Precancerous conditions have the potential to develop into cancer. With a precancerous condition, abnormal changes have taken place in the cells of the cervix. Over time, some of these precancerous changes can turn into cancer if left untreated. It may take many years (typically about 10 years or more) for precancerous conditions to progress into an invasive cervical cancer, but sometimes this can happen in less time.
The most common precancerous conditions of the cervix are:
- cervical dysplasia
- cervical intraepithelial neoplasia (CIN)
- squamous intraepithelial lesion (SIL)
- atypical glandular cells
All these conditions include precancerous changes to the cells that are found in the surface layer of the cervix. Precancerous changes in the cervix are quite common. They occur most often in women in their 20s and 30s.
There are a few different ways to describe precancerous conditions in the cervix depending on how abnormal the cells look under the microscope and how severe the cell changes are.
Precancerous changes in the cervix – cervical dysplasia, CIN and SIL
early changes to the cells
considered a mild abnormality
Precancerous changes in the cervix – atypical glandular cells
atypical glandular cells (AGC)
endocervical glandular atypia
cervical intraepithelial glandular neoplasia (CIGN) grade 1 or 2
Cells do not appear normal.
Changes are associated with a higher risk of becoming cancer or may indicate that there is an underlying cancer.
adenocarcinoma in situ (AIS)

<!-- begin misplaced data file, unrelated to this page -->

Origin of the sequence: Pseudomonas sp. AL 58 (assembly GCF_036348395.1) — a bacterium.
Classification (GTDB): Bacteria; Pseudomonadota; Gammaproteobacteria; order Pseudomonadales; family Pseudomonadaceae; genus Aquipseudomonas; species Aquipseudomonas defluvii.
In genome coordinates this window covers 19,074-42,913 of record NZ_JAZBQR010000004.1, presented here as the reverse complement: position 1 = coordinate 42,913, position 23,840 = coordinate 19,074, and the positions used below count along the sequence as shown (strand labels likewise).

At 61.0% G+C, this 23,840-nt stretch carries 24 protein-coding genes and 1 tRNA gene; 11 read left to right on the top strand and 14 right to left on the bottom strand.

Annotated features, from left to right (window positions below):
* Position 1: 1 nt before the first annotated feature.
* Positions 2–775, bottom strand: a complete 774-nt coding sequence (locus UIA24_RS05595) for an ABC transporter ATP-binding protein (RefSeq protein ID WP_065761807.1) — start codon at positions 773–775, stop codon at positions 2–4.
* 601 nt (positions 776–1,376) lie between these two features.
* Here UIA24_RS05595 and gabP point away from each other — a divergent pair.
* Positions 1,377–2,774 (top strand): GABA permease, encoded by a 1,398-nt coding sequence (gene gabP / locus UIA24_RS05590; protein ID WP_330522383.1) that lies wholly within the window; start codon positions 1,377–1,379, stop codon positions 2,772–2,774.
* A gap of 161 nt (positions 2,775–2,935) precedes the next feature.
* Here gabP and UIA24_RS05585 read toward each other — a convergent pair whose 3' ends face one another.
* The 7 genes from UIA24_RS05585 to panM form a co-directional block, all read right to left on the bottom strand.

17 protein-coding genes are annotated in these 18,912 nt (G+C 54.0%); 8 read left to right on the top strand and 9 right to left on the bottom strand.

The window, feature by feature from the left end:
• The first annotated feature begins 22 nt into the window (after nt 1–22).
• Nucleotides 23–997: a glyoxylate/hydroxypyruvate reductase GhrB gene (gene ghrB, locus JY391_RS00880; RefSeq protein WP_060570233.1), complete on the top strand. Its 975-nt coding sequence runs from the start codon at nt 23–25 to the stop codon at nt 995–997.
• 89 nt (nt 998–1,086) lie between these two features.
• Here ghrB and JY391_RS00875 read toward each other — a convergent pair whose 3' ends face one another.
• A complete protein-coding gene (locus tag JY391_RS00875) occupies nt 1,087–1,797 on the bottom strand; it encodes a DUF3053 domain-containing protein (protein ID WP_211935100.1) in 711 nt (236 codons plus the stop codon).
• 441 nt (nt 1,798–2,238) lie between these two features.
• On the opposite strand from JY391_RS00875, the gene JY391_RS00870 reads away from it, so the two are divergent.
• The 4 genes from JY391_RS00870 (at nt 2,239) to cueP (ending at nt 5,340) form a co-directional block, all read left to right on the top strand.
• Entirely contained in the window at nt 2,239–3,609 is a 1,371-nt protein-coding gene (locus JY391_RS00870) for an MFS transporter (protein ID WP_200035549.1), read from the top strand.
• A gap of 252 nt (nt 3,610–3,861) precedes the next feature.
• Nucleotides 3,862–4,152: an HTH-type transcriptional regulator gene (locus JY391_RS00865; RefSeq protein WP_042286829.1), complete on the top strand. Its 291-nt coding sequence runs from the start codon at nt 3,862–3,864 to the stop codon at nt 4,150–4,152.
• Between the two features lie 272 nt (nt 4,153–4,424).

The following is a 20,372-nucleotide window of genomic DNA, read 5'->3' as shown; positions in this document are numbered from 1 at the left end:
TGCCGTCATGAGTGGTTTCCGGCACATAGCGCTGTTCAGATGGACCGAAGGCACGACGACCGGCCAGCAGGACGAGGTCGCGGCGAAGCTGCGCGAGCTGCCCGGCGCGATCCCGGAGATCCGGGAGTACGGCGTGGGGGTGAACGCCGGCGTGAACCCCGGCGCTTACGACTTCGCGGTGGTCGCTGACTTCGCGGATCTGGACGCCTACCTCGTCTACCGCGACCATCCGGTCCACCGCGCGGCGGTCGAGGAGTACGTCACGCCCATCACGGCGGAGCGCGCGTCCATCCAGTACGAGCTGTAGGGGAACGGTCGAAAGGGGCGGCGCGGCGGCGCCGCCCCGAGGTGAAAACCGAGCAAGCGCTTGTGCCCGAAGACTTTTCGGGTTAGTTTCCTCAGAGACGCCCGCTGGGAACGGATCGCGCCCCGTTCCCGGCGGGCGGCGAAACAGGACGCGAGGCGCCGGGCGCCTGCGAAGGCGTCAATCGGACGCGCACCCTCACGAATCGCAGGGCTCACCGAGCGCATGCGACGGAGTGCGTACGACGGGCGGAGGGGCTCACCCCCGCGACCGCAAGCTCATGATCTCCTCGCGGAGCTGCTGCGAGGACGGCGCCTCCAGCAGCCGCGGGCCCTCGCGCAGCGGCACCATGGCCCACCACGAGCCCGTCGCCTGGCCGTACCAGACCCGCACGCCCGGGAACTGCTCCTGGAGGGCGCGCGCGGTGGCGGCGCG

CIGN grade 3
Cancer cells are found in the glandular tissue of the cervix (endocervix) but have not spread into the deeper tissues of the cervix or surrounding tissue (non-invasive or pre-invasive).
The following risk factors may increase a woman's chance of developing a precancerous condition of the cervix.
- persistent human papillomavirus (HPV) infections
- having many sexual partners
- becoming sexually active at a young age
- weakened immune system
- multiple pregnancies (multiparity)
- long-term oral contraceptive use
- lower socio-economic status
Signs and symptoms
Precancerous changes in the cervix often do not cause any signs or symptoms.
An abnormal Pap test result is often the first sign that some cells in the cervix are abnormal. This is why it is important to have regular Pap tests and pelvic examinations.
If the doctor suspects a precancerous condition of the cervix, further tests will be done to make a diagnosis. Tests may include:
- another Pap test after a few months (usually 3 to 6 months), if there are mild changes
- HPV test, which may be done on a sample of cervical cells taken during a Pap test
- colposcopy and biopsy
- endocervical curettage during colposcopy
Often, milder changes (such as CIN I or low-grade SIL) return to normal without any treatment. The doctor will discuss if repeating the Pap test later on and waiting to see if mild changes will resolve on their own is an option. More severe abnormalities (such as CIN III or high-grade SIL) are more likely to develop into invasive cervical cancer, especially if they are not treated. It is hard to predict which of these will become invasive and which will not.
Treatment options for precancerous changes in the cervix may include: